Since the incident, the helicopter’s operator, CareFlight, introduced three new risk controls to prevent a similar occurrence, including updating standard operating procedures with stabilised approach criteria to require an immediate go-around if the aircraft leaves a prescribed range of parameters, and improved auto hover functions advice.

In addition, the ground-based training syllabus now incorporates controlled flight into terrain avoidance training.

You can read the full report here.

Steer your own in-flight experience – available on print and digital Whether our classic glossy magazine in your letterbox, daily news updates in your inbox, peeling back a few layers in the podcast or our monthly current affair reports, you can count on us to keep you up to date. Sign up today for just $99.95 for more exclusive offers here. Subscribe now at australianaviation.com.au.

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‘Climb! Climb! Climb!’ ATSB details how AW139 avoided disaster

written by Adam Thorn | April 16, 2020
A CareFlight AW139 helicopter, similar to the one that experienced the incident (ATSB)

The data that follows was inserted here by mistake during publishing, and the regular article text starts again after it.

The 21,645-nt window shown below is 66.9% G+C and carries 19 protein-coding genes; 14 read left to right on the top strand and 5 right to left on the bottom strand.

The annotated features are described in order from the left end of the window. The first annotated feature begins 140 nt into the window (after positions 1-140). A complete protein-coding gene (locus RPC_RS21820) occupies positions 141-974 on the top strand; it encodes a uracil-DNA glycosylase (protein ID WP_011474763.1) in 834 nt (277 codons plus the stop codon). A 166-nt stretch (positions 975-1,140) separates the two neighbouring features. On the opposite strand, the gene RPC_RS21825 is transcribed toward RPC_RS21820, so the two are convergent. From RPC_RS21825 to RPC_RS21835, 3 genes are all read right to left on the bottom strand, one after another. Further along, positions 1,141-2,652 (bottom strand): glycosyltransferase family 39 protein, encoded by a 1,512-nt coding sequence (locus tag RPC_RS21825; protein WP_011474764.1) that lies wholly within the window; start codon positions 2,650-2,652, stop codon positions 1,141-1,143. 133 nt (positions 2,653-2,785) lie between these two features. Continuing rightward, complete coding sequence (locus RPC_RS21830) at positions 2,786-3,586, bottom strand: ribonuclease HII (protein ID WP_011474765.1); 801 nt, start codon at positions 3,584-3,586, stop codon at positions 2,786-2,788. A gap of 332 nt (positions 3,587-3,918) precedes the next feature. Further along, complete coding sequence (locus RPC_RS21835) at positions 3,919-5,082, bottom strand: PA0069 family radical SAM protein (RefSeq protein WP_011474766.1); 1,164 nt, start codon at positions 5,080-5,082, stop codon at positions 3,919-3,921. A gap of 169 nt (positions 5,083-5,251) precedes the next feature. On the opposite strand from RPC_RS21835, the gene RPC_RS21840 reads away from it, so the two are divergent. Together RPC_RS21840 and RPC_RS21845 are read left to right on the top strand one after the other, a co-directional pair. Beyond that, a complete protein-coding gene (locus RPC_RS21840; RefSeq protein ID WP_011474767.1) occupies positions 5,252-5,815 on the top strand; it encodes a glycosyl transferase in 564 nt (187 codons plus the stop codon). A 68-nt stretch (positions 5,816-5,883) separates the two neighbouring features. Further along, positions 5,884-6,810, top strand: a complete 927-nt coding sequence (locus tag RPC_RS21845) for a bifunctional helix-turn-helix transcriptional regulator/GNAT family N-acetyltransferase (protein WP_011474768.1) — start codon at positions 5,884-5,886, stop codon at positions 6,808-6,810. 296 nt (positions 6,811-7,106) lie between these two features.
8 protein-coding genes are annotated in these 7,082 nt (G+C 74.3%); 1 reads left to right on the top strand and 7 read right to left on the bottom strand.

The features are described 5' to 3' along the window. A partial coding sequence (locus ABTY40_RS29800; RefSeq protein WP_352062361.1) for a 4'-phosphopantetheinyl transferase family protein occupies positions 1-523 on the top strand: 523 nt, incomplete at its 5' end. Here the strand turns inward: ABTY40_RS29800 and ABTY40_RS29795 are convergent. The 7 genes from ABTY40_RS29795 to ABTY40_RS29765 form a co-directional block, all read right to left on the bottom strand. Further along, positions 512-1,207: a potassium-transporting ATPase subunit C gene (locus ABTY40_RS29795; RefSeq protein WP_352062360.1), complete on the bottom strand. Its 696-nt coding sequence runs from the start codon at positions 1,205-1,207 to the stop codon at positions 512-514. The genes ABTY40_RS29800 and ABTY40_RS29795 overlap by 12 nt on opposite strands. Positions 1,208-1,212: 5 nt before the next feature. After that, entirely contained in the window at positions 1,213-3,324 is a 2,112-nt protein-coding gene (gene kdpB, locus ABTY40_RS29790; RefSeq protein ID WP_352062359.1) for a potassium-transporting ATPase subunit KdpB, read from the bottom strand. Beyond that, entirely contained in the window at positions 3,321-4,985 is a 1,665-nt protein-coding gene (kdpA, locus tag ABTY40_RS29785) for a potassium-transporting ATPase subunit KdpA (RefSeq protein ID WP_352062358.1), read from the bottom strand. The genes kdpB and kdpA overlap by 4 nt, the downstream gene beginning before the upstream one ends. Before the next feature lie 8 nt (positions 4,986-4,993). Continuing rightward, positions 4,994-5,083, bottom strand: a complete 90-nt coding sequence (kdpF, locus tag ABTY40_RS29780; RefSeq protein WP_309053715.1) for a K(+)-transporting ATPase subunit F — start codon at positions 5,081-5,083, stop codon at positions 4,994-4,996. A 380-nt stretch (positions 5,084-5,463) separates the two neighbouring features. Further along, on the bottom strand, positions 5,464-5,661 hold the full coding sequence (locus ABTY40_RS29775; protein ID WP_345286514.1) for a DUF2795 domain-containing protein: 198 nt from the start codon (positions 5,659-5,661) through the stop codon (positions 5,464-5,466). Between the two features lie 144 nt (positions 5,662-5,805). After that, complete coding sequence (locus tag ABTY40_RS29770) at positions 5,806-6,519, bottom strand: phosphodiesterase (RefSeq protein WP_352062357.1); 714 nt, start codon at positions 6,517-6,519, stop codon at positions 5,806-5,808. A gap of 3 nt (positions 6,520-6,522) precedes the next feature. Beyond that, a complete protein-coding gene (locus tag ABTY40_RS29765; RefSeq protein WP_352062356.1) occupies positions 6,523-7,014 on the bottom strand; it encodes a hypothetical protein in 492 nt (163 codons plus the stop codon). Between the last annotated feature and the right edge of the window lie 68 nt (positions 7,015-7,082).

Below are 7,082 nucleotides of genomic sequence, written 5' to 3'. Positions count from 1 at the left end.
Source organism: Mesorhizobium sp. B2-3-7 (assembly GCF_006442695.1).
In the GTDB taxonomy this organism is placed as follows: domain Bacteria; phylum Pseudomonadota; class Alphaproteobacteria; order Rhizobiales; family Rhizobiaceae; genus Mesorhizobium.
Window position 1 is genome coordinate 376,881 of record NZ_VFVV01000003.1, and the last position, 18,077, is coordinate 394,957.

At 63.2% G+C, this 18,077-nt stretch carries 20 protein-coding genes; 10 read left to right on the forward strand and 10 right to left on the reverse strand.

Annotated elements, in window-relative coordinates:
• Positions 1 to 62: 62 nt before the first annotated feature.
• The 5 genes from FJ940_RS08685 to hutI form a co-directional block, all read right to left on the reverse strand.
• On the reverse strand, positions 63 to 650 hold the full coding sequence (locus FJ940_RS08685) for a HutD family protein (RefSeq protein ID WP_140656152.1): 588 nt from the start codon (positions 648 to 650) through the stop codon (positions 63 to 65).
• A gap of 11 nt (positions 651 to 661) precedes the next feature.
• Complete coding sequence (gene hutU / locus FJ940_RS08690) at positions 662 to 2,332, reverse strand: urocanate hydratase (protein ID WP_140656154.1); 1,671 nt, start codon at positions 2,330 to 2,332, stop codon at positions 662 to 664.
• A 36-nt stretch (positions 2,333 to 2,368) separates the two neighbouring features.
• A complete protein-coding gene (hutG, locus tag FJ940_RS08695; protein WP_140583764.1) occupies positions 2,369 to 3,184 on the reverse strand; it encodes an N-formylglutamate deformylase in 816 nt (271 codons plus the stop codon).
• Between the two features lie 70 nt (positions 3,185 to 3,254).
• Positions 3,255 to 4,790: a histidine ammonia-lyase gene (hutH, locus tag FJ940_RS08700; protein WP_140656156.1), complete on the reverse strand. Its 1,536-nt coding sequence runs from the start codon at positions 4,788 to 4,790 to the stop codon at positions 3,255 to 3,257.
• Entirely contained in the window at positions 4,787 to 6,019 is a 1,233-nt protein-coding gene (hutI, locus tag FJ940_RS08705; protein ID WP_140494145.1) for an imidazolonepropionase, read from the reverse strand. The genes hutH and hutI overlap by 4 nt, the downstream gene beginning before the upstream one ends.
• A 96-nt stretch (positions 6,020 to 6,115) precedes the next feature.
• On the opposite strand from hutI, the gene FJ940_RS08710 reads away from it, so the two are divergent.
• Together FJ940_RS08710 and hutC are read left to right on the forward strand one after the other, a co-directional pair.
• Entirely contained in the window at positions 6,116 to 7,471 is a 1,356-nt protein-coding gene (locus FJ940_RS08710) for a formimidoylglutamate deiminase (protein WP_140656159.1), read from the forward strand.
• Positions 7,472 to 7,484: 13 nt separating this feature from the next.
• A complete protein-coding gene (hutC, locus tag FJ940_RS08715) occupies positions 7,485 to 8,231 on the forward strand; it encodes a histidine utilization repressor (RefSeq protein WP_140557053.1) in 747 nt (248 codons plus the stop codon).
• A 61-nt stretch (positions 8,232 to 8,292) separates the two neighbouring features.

An ATSB investigation has concluded that a failure to check flight instruments was one of the reasons why a CareFlight AW139 nearly crashed searching for a fishing vessel at night.

At one point, the two-year investigation revealed, an aircrew officer shouted “Climb! Climb! Climb!” as the helicopter “lost control of vertical speed” and dropped to just 31 feet above ground level.

However, a “reversion to standard patter and practice drills” allowed the crew to recover, despite vision also being affected by bushfire smoke.

Advertisement
Advertisement

The ATSB’s director of transport safety, Stuart Macleod, pointed out the effect of smoke on the pilot’s actions in his analysis of the incident in 13 May 2018.

“During the approach to hover in a degraded visual environment, searching outside for visual cues drew the pilot’s attention away from the flight instruments,” Macleod said. “This resulted in flight instruments not being referenced when they were needed.

“With the aircrew officer in the helicopter’s main cabin, in anticipation of having to operate the winch, rather than next to the pilot in the cockpit, this negated the benefit of having a trained and competent crew member to assist the pilot, resulting in a degraded monitoring capability in the approach to hover.